The Lost World: Papaya Vietnamese Contemporary Tapas Reviewed
On a Sunday night in late November, we weren’t the only table at Papaya Vietnamese Contemporary Tapas, but it was close.
My wife and I were there, drinking water because the place is BYO and we’d forgotten to pick up a bottle. There was the couple in the corner (smarter than us, drinking, all twinkling smiles and holding hands like they were auditioning for a jewelry store commercial,) and a family sprawling across two tables in the middle of the long, spare, narrow room—half-eaten plates of short ribs and papaya salad and special-of-the-night scallops scattered across the dark wood tables. Owner and chef Patrick Le was standing at the open kitchen’s pass, plating desserts. His mom, Thuy, shuttled back and forth between the kitchen and the big table where she sat (briefly) to talk with the family, who were obviously regulars and obviously having a great night.
Laura and I ate a vermicelli noodle bowl and short ribs with fish sauce and sesame oil and talked about places that Papaya reminded us of—other restaurants in other cities we’ve known where this style (high-end Vietnamese fusion small plates meant for sharing, for filling the table until there’s no room for elbows or cell phones) is more popular than it is here.
French-inflected, American-influenced, borderless and worldly and weird—that’s what Patrick Le does at Papaya. It’s a totally modern and deliberately careless acid-trip fusion of Vietnamese flavors. Everything from sliders to oysters to lobster tail to pork belly is fair game. His menu has a double-dozen stamps on its passport. It’s like Willy Wonka’s wallpaper—lick it and it tastes like a hundred different things at once. And Papaya is a restaurant that speaks to the strange geographical fictions that immigration, TV, the melting pot, and the brashness of youth creates—where pea tips with lump crab and garlic sauce is a perfectly reasonable thing to serve; where chicken wings brined in Chinese rice wine, fried, and then slicked down with sweetened fish sauce can share the table with ga roti (chicken sticky with five-spice honey, a side of garlic rice) without causing an international incident.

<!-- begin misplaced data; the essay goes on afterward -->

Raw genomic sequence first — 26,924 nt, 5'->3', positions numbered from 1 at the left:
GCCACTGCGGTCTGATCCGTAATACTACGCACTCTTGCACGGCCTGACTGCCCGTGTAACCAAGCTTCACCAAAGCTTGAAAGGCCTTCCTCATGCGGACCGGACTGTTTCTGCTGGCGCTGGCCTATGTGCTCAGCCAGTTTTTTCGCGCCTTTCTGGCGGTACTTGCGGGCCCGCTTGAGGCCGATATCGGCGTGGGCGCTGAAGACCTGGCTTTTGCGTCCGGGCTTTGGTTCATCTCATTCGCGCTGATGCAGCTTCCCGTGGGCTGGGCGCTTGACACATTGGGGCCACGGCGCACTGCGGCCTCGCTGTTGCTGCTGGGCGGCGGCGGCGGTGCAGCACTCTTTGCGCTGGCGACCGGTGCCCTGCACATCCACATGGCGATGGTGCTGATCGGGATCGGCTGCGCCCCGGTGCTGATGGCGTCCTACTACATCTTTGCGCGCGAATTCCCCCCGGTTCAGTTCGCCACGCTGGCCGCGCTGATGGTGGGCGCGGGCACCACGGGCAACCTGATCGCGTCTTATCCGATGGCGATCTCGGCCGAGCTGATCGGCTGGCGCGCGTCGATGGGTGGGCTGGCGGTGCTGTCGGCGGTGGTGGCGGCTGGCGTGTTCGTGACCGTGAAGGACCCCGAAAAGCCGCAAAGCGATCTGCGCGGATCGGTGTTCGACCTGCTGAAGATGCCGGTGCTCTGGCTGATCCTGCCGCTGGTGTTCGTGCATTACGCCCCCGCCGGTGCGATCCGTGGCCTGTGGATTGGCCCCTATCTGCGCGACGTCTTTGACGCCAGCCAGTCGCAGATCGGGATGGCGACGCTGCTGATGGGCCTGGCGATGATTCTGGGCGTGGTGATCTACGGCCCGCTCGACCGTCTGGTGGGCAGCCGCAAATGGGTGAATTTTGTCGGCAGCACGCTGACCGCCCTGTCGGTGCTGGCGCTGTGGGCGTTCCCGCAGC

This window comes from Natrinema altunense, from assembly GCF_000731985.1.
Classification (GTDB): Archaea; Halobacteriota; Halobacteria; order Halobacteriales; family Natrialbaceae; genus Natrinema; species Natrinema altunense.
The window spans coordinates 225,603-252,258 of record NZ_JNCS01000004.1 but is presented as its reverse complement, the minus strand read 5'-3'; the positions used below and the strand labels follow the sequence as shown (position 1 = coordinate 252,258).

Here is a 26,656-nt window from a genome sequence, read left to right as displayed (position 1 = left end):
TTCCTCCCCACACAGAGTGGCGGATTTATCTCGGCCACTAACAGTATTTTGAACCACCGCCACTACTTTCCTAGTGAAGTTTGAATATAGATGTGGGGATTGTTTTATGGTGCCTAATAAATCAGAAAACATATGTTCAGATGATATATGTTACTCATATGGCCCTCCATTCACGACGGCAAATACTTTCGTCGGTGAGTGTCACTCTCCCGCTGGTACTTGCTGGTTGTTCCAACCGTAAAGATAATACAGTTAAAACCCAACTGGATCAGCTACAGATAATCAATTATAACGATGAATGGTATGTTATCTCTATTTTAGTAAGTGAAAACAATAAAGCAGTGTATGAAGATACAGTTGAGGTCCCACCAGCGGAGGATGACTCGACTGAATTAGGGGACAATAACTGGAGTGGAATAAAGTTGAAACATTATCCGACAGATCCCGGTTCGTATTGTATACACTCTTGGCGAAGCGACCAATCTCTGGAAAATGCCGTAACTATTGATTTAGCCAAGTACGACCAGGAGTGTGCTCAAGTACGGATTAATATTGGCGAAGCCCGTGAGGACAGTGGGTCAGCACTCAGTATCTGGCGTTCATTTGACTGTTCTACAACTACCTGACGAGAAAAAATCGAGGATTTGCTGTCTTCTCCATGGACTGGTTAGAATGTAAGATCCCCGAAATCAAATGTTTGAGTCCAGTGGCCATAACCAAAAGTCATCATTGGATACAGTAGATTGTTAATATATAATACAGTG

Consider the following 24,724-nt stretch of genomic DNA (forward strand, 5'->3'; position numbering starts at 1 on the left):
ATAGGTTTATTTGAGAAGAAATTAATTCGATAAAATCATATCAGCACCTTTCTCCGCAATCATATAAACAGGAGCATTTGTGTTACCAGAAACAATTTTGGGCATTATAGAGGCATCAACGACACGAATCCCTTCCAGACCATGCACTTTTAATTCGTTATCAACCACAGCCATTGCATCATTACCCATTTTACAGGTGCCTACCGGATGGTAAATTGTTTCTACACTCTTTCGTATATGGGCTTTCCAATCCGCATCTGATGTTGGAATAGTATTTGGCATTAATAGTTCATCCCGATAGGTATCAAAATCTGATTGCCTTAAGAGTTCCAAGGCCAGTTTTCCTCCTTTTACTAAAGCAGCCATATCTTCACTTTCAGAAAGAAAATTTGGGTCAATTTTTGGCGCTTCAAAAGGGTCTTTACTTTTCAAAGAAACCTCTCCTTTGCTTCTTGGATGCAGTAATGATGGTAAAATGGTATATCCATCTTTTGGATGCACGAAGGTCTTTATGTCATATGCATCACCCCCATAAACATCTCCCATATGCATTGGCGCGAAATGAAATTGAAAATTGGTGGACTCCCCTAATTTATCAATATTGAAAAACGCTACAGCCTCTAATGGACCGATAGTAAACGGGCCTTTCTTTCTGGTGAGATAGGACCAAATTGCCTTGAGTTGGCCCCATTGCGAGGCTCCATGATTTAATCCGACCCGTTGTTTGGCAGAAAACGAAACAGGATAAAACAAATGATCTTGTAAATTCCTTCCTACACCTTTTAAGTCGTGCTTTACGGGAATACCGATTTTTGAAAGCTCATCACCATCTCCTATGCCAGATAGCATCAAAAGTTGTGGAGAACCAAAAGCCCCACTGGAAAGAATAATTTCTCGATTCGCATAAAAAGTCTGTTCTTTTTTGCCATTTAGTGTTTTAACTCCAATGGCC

You don’t see this much in Philly. You almost never see it done so proudly, so happily, so un-self-consciously and so well. But there’s a reason Patrick Le can pull it off. And while I’d love to say it was training, brilliance, lack of guile or the simple arrogance of being young and in love with the power of the kitchen, it’s really none of those things.
It’s because before opening Papaya in July, Patrick Le had never cooked professionally in his life.
Oh, he’s done a little restaurant time—serving, running plates, bussing tables here and there (most notably at Po Le Cucina near Ambler)—but he’s not a cook. Never been a chef. He’s 25 years old and if you ask him, he’ll tell you about dropping out of college, watching a lot of cooking shows, cooking at home, and about his mom, Thuy.
He never learned how you’re not supposed to mix Italian and Spanish and Vietnamese plates on the same menu, so now he does calamari as a Vietnamese salad with bean sprouts, basil and lemon vinaigrette; a fusion paella with coconut curry and Vietnamese coriander. He never learned how to spot a bad idea, so now all ideas are good ones.